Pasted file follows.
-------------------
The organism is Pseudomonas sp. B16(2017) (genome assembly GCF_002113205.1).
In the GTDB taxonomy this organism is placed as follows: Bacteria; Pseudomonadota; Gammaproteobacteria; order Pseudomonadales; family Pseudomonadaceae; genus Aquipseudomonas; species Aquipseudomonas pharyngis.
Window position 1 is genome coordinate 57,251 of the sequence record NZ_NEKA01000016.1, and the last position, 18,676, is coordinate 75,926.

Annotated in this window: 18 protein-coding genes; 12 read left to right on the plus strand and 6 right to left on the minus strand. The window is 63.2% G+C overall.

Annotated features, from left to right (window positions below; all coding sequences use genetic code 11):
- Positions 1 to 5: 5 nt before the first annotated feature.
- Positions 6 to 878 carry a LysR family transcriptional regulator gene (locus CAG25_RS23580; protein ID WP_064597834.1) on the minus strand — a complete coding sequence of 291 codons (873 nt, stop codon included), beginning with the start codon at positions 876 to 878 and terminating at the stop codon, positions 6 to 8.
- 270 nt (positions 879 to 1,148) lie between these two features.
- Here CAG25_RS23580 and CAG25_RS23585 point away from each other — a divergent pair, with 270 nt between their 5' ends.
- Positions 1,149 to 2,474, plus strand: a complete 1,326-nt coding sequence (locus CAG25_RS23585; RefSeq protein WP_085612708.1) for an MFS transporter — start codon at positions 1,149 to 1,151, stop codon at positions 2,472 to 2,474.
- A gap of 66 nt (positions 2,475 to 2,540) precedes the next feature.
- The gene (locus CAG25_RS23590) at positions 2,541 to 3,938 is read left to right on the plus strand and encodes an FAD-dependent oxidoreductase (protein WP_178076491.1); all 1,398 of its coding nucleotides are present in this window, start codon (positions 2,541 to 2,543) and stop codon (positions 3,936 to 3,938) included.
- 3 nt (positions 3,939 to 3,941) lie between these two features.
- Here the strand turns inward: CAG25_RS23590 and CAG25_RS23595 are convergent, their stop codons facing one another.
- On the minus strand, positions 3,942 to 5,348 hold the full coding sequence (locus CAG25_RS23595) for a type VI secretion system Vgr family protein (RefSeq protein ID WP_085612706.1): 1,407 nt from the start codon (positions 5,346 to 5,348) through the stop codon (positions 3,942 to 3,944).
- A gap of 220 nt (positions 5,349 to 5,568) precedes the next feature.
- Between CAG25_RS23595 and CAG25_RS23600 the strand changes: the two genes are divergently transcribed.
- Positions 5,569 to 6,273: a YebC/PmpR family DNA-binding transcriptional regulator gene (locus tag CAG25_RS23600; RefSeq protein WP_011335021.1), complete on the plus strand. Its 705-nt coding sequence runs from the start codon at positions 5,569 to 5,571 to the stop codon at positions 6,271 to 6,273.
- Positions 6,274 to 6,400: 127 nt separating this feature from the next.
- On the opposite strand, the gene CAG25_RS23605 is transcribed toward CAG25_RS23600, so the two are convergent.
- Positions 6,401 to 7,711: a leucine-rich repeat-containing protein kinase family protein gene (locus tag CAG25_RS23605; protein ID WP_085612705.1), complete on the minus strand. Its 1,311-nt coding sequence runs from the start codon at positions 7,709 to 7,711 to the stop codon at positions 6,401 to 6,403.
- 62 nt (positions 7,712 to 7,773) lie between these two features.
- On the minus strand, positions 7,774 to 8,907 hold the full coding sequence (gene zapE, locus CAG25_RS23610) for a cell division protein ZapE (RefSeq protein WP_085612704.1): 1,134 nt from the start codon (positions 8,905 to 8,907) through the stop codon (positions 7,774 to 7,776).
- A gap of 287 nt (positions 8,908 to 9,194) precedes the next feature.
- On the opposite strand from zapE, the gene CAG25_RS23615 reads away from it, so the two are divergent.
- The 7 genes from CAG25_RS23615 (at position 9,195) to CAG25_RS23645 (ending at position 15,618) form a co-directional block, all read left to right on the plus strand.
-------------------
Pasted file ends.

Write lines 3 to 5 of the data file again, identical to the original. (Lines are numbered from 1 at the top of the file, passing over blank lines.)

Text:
Window position 1 is genome coordinate 57,251 of the sequence record NZ_NEKA01000016.1, and the last position, 18,676, is coordinate 75,926.

Annotated in this window: 18 protein-coding genes; 12 read left to right on the plus strand and 6 right to left on the minus strand. The window is 63.2% G+C overall.

Annotated features, from left to right (window positions below; all coding sequences use genetic code 11):